The shift from a bassinet to a crib (more specifically a crib located in a designated nursery) may seem daunting, but don’t worry.  For many new parents, it is easy to become quite preoccupied with the thought of getting uninterrupted sleep. That mindset is easy to understand considering you’re not getting nearly enough rest and despite your best efforts to schedule naps in the hopes that just this one time everyone will sleep through the night! However, just when you manage to establish the perfect system of naps and nighttime routines, your newborn grows out of the one place they are accustomed to sleeping: the bassinet!

Here are some suggestions to a few of the most frequently asked questions about moving a baby from a bassinet to a crib (without undoing the sleeping routine for baby and parents).

What is the best age to transition my baby from a bassinet to a crib?

Once home from the hospital, newborns will usually start their sleeping experiences in a bassinet, or another type of bedside sleeper located in their parents’ room. In fact, The American Academy of Pediatrics recommends that babies sleep in the same room as their parents for the first six months of life. And while room sharing is recommended, and the norm, bed sharing with a newborn is not.

Many parents find room sharing with a newborn practical because they don’t have to make a trip down a dark hallway to feed or soothe their baby. And while there are no clear guidelines when a newborn baby transitions from sleeping in a bassinet into a crib, most babies are ready to transition by the time they reach 3-4 months old. This is especially important if you begin sleep coaching at 4 months old; check out our online class for a step by step with the least amount of crying.

Whether you decided to keep the crib in the room or make the transition from bassinet to a crib that is in another room, there are important things to consider, including the stage of your child’s development and the weight limit on your bassinet – After all, babies grow!

Because there are various sleepers and baby beds on the market, it is important to note that newborns can sleep in a standard crib, so if your baby is not in a bassinet, just make sure whatever baby bed you choose in those early weeks and months meets the most up-to-date crib safety standards set by the Consumer Product Safety Commission (CPSC).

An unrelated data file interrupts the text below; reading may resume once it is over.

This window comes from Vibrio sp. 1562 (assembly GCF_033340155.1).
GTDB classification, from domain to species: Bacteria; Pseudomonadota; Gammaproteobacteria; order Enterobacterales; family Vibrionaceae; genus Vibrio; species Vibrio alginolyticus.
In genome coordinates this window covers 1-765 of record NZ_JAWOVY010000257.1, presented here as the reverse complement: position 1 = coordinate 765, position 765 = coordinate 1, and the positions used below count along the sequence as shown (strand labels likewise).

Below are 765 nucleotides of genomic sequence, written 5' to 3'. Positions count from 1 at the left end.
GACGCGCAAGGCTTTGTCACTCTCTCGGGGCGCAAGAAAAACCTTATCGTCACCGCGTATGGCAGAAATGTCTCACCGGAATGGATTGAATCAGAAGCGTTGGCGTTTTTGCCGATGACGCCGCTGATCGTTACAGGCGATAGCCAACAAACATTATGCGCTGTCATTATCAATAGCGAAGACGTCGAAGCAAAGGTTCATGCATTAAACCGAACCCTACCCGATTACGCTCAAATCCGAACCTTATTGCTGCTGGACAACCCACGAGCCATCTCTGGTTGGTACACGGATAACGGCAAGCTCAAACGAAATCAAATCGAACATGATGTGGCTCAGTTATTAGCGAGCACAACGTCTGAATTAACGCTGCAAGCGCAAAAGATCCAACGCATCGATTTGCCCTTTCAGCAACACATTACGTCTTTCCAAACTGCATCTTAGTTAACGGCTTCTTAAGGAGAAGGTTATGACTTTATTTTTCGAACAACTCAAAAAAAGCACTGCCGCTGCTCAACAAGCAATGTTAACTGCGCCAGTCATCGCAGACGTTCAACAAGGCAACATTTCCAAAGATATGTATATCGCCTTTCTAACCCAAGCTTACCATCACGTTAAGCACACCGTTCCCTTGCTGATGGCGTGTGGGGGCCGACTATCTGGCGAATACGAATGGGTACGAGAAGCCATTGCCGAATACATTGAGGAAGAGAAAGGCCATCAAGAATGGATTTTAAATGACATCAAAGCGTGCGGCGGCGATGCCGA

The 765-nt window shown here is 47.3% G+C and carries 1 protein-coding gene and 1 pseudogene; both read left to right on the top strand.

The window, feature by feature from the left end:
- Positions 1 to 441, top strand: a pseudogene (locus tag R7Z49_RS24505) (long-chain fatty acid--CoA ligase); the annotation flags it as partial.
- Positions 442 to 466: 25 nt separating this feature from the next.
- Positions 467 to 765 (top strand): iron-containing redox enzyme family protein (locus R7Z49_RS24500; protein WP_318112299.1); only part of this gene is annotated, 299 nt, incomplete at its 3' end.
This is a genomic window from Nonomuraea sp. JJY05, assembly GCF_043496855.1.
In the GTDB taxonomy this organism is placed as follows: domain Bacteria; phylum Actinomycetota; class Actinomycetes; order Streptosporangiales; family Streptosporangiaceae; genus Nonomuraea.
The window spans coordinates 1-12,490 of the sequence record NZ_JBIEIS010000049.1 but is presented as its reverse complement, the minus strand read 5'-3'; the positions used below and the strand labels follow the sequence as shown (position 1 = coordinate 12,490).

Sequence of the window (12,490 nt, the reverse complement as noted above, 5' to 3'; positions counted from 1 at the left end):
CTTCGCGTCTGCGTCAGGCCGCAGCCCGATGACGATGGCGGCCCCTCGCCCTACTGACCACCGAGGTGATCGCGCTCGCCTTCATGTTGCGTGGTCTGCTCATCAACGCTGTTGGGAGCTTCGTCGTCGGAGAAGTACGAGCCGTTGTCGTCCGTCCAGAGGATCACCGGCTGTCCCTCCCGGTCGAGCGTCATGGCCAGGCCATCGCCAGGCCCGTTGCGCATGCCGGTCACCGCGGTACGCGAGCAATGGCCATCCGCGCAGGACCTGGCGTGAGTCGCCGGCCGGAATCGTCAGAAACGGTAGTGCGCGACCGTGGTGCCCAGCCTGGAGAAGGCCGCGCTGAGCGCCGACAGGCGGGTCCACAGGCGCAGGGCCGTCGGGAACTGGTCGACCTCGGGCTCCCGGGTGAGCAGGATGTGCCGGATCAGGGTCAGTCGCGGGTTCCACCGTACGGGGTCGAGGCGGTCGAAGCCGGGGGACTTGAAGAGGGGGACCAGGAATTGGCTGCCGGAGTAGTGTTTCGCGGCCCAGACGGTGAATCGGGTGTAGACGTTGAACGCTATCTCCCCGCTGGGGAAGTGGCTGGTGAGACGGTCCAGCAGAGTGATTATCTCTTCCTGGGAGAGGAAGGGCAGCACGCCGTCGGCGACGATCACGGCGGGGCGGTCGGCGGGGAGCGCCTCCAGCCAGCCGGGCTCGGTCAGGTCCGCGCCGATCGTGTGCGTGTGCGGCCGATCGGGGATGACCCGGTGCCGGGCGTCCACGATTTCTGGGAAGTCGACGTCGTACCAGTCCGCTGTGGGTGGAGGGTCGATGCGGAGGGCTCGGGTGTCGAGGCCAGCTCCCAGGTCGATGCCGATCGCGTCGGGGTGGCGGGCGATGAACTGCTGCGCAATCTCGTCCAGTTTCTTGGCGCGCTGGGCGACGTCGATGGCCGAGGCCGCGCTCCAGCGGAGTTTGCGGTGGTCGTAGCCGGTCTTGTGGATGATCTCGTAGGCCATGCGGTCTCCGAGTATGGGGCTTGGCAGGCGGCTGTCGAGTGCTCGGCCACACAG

How big is your baby?

Bassinets and other bedside sleepers are great for newborns, but they usually have weight restrictions. Some can only handle a 10-pound baby (which might just get you through the first month), although most can carry a 20-pound infant. Check the instruction manual or the manufacturer’s website to find the weight limit for yours. If you cannot find the weight limit, err on the side of caution, and move your little one to a crib when they reach 15 pounds or more.

Does your baby look cramped?

Even if your baby hasn’t reached the weight restriction of the bassinet, it may still be uncomfortable. The next time you put your baby down for a nap, or for the night, check to see if there is enough room for normal movement during sleep. For example, observe if their head or feet are hitting the sides or ends of the bassinet. If you notice they are waking up frequently (or very suddenly), and there is no discomfort from a wet diaper, that might be a sign it may be time to increase the size of the sleeping area and start transitioning to a crib.

Can your baby roll over or sit up in her bassinet?

New milestones are exciting, but the more your baby can do, the more dangerous it is to sleep in a bed that is sized for newborns. The smaller the sleep area, the more of a chance there is for a baby to smother themselves against the sides of the bassinet.

Ultimately, the milestones to note in helping you make the decision to move your baby from a bassinet to a crib include a child’s age, movement, and weight. And relax, most babies start sleeping through the night between 4-6 months old!

How do I transition my baby from sleeping in a bassinet to a crib?

Some babies are not fussy about where they sleep, as long as they are comfortable. But if you are worried the shift to a crib will cause your baby to have difficulty sleeping, here are a few tips to assist with the transition:

Make the switch in stages.

Allow your baby to nap in the crib during the day for a few weeks until they accustomed to it. At that point, try having your baby sleep in the crib for both naps and nighttime sleep so they spend all of sleep time in the crib.

Create a bedtime routine.

If you haven’t already developed any nighttime habits (bath, reading, cuddles, sleep), now is the time to do so. All babies benefit from a consistent bedtime routine; therefore, the repetition of the nighttime routine will help your baby associate the crib with peaceful slumber. Instilling healthy sleep habits is important to mold a good sleeper into childhood.

Same bed, different room.

Transitioning your baby to a crib might be easier if it involves one switch at a time. The first switch might involve keeping the baby in the bassinet, but in their own room. Once the baby adjusts to a bigger space, you can move him into the crib. Keep everything else as consistent as possible, such as a sound machine and dark room.

While these techniques only cover some of the most frequently asked questions about transitioning your baby from crib to bassinet, one thing every parent should take note of is the fact that the transition isn’t as daunting as you imagine. Don’t let the idea of moving your baby from a bassinet to a crib, and from your room to the nursery, keep you up at night. So, get ready to celebrate another milestone as your baby learns to sleep alone in their room, and you reclaim your space and a well-deserved, peaceful night’s sleep. For more sleep support, reach out to our Sleep Coaching Team.